Originally Posted by JohnBradbury
I tend to agree from what I've learned from my own experience. I learned a lot by putting my hands on the product and using it. By the time I started my certification journey I knew enough to know approximately what a business network would be like and what some of the needs would be from an admin's perspective. Putting together a lab based on my experience and then setting up desktop environments for users, network security, setting up AD, breaking it, fixing it, letting things break due to their own instability, fixing it again, learning to use the text-based tools to do repairs and change settings taught me a lot. Much more than I could have ever learned from any exam-based book.
It's still not the same as being in an actual environment though as the complexity just isn't the same. But, it did give me a lot of insight into what things looked like and how they basically acted.
I also have to say though that I didn't stick to exam books. I built a library of books on the different aspects of things I studied. I covered just about everything from the basic fundamentals of networking--i.e. packet encapsulation, TCP, UDP, IP, DNS, DHCP, etc...--to how AD works to the command prompt, VBScript, etc.... I covered the gamut of the routine things an admin has to do every day, and I have the library of books to prove it.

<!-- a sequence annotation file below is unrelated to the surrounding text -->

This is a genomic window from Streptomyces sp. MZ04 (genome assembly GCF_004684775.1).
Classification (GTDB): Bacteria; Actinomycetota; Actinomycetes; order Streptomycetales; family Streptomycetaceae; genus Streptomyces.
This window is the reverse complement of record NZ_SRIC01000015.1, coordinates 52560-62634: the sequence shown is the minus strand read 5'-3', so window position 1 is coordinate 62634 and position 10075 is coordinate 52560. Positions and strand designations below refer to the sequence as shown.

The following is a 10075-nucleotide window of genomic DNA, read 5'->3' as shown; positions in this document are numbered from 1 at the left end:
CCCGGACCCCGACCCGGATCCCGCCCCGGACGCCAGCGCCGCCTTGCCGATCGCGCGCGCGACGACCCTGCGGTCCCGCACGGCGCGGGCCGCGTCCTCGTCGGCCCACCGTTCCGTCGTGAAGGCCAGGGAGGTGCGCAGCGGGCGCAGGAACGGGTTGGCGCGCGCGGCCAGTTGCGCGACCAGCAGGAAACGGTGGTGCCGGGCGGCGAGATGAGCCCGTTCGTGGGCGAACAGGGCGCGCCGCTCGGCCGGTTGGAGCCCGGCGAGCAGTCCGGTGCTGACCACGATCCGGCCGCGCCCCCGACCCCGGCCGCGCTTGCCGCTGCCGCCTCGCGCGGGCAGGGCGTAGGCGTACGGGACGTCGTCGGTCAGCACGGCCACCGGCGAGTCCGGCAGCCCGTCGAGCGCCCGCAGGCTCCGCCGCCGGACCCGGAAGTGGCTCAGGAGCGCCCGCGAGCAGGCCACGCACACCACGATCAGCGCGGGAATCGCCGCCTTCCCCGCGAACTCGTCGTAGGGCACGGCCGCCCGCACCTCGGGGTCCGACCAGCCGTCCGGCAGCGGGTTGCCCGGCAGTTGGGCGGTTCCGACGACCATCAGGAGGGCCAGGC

I'm now doing the same with Linux, open source products, and the open source scripting languages. I already have 40+ books in these areas to go with the approximately 100 books I have on Windows-based stuff. On top of that I have a subscription to Safari Online that I use daily.
I study fundamentals a lot. I pay more attention to them than I do the implementation specifics because if I know how things are supposed to work, then I can figure out an implementation much easier, and be far more confident. Knowing how things "should" work is always an advantage.
I know some people who only want to know enough about a subject to make a specific implementation of it. By that I mean they want to follow a recipe, use a cookbook approach. The problem with this approach is when things break. Then you're lost, and have a no idea as to why something broke or how to figure out how to fix things. My fundamentals knowledge has allowed me to troubleshoot things about which I know very little about specifics. I just know how things should work, and when they don't, I can give reasons why they probably aren't working.
I've amazed the guy I'm working for now with some of the diagnoses I've made about things which I tell him I know very little about. I'll figure out problems that he can't, and he's the one the put the system together and used it for the last few years. However, he put it together by cookbook. I troubleshoot it through fundamentals.